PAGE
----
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Testimonial of Mr Boeringer
Former Commercial Director at the Louvre and of the Réunion des Musées Nationaux, Director of the Festival of Le Touquet, France

Testimonial of Mr Boeringer

Photo left: Christian Boeringer et Alain Godon in Central Park


The feeling of déjà vu!


The first time I met Alain Godon was at the Louvre Museum. We had arranged, through my eldest daughter, to meet in front of the entrance to the Richelieu wing on the rue de Rivoli, opposite the Palais Royal.  I had had a glimpse of his very original style and work from the catalogues I had been shown, but was yet to meet the man whom I had only seen in a few photos.


Knowing that I had access to the Louvre and that I was really passionate about this magical place, a temple to Culture, Alain Godon, as yet unfamiliar with the new galleries and their paintings, had asked me if I would agree to be his guide that afternoon.


And so it was that I found myself, a little early as is my custom, on the pavement of the rue de Rivoli staring at the faces in the crowds, which were moving in time and at the pace of the three colours of the traffic lights. I was looking at all the slightly bohemian men, who were young with shoulder length hair and a small beard and who looked as though they were preparing to be swallowed up within the shadows of the Richelieu alley way. Eventually I saw a young man with long, wavy hair and a goatee looking as though he had stepped straight out of a novel with capes and swords, or, perhaps indeed, out of a film; it was him and he was on time!  At that same moment, I had the fleeting impression that I had seen him before…


With just over a couple of hours to spare and having plunged straight into History whilst walking along the ditches of the castle of Philippe Auguste, we decided that we would take a look at the masterpieces of French painting that hang on the walls of the second floor of the Sully Pavillon and then continue on to the galleries dedicated to the artists of the Northern schools.


Having left behind the noisy throngs gathered below the pyramid, we found ourselves in a peaceful calm, with no danger of being either bothered or jostled and able to contemplate at leisure the works of Fragonard, Watteau, Boucher, Le Nain, La Tour, Chardin, Ingres… which are no competition, in terms of fame, for the Mona Lisa.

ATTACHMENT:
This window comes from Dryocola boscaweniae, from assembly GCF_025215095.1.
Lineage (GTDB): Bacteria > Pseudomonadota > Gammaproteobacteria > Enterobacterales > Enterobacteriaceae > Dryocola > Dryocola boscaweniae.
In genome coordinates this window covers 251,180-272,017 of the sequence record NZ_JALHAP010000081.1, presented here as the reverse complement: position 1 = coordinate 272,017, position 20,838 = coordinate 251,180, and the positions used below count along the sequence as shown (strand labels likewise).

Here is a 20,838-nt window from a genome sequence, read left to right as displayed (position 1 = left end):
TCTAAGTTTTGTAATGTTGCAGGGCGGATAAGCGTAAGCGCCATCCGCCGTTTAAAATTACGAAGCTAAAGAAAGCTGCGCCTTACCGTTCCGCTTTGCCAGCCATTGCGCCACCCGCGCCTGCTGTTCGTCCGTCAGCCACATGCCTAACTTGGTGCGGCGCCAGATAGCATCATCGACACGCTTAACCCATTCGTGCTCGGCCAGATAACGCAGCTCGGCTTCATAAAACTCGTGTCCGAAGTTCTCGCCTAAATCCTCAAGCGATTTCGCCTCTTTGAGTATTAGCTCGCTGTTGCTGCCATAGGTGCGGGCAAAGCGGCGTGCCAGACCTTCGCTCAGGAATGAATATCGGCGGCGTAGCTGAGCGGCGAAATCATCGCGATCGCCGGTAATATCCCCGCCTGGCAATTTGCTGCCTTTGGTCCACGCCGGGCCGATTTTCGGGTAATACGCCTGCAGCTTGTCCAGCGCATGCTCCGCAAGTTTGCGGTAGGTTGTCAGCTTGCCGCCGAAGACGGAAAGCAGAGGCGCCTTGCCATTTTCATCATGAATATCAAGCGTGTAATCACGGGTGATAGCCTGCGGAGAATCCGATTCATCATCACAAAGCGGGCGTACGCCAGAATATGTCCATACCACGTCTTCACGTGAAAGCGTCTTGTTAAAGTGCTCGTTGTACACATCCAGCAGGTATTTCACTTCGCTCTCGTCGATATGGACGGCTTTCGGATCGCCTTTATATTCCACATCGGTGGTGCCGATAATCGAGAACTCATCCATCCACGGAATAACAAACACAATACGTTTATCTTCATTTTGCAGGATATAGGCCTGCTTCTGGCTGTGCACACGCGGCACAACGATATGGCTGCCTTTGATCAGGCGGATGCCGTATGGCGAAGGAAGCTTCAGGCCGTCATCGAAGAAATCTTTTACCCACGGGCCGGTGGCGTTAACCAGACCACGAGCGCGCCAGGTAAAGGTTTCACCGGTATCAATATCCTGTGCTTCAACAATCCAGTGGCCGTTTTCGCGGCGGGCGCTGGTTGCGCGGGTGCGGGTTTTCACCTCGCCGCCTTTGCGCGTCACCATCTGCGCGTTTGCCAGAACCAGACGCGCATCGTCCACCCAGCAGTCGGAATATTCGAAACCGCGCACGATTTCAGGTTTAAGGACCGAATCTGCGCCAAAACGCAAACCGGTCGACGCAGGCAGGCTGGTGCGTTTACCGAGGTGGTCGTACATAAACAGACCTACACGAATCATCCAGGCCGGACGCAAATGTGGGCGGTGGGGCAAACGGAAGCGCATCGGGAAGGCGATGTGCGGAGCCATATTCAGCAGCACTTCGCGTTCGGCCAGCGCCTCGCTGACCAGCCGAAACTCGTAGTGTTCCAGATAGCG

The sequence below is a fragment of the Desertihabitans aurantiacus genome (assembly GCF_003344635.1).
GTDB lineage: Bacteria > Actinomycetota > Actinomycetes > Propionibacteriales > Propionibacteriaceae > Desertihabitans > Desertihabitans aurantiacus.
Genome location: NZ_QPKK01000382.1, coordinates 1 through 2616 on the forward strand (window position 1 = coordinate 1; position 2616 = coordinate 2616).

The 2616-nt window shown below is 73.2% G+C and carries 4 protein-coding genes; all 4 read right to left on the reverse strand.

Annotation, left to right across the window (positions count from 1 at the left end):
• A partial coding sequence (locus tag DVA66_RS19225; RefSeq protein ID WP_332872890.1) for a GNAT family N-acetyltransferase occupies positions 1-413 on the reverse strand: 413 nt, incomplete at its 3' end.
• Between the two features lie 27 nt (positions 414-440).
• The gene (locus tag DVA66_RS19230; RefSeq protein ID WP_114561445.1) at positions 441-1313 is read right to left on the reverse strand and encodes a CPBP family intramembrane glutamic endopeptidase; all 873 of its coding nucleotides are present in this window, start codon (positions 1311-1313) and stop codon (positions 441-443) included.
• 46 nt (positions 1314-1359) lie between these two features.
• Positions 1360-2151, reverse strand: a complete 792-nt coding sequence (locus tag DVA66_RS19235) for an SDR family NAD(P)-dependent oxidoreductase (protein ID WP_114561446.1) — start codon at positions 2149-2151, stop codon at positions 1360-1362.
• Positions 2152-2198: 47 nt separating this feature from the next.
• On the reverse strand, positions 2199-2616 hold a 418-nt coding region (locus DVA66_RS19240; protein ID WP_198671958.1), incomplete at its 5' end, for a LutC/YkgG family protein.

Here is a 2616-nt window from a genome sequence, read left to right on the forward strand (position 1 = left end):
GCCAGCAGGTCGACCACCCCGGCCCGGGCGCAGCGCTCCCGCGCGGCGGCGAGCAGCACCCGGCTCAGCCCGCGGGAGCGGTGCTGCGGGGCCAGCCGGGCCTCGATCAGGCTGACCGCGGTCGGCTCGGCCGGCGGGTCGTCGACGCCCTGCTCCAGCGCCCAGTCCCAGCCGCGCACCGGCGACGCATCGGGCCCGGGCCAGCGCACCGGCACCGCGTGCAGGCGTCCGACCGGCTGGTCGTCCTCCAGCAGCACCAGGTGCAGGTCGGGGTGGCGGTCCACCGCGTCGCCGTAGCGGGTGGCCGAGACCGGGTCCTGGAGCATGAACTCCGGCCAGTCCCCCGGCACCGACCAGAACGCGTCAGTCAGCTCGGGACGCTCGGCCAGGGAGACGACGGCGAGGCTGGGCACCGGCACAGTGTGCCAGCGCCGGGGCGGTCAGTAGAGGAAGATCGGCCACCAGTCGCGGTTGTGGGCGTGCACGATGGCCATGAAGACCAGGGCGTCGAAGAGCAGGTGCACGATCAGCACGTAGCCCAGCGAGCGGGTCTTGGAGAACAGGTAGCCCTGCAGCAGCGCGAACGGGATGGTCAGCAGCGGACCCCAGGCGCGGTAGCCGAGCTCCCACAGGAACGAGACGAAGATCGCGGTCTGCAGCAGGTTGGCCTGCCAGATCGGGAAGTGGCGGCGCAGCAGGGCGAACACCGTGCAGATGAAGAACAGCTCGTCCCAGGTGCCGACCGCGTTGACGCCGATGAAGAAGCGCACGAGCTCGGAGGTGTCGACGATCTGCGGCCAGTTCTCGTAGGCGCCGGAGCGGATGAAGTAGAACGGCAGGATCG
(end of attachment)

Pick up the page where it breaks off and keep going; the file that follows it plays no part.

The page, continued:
Hardly a soul in front of the Van Eycks, Rembrandts, Rubens,…. and, standing in front of “The Astronomer” and “The Lacemaker”, on display for us alone, Alain confided in me of the love and admiration he had always had for Vermeer.


“When I think nearly 20 years ago I was on the pavement just opposite, near the metro, drawing on the pavement to earn a few pennies in order to make a living.” This sentence, uttered almost sotto voce by Alain as we were taking our leave opposite the Place du Palais Royal, instantly rekindled a memory hidden away in the back of my mind.


In the course of my years spent working in the Louvre, I used to pass by the “copyists”, their easels standing in front of the painting for which they had received an “authorisation to copy”.  I would often stop and admire their work and exchange a few words with the amateur, or professional, artist.


At this same time, it was common on the Place du Palais Royal to see Greek and Roman statues as well as Egyptian mummies draped in fabric and covered in white paint and talcum powder; after a long period of remaining static they would suddenly move and cause a start of surprise from the casual onlookers.  Amongst these intermittent, in the strictest sense of the word, performers, I noticed one day a young man crouching on the ground and drawing straight onto the tarmac with his coloured chalks; it was easy to recognise  “Jupiter and Thetis” by Ingres.


I have no idea as to when he had started on this copy of the work, a post card reproduction by his side, but even then this work of art was well advanced.  A crowd had gathered around the young man and everyone was admiring in silence the invisible process that passes between the artist’s eye and his hand as he adds his strokes of colour.  I saw the same man several evenings in a row until he had finished his picture; I do remember that I spoke to him and told him how liked it.  A few days later, a rainy night would wash away this masterpiece and, much to the loss of the “quartier’s” regulars, the artist was never to appear again.


Who would have thought that some twenty years later I would be able to put a name to this young and talented artist, who all those years ago had been nameless?



Christian Boeringer

Former Director at the Louvre and of the Réunion des Musées Nationaux, 

Director of the Festival of Le Touquet, France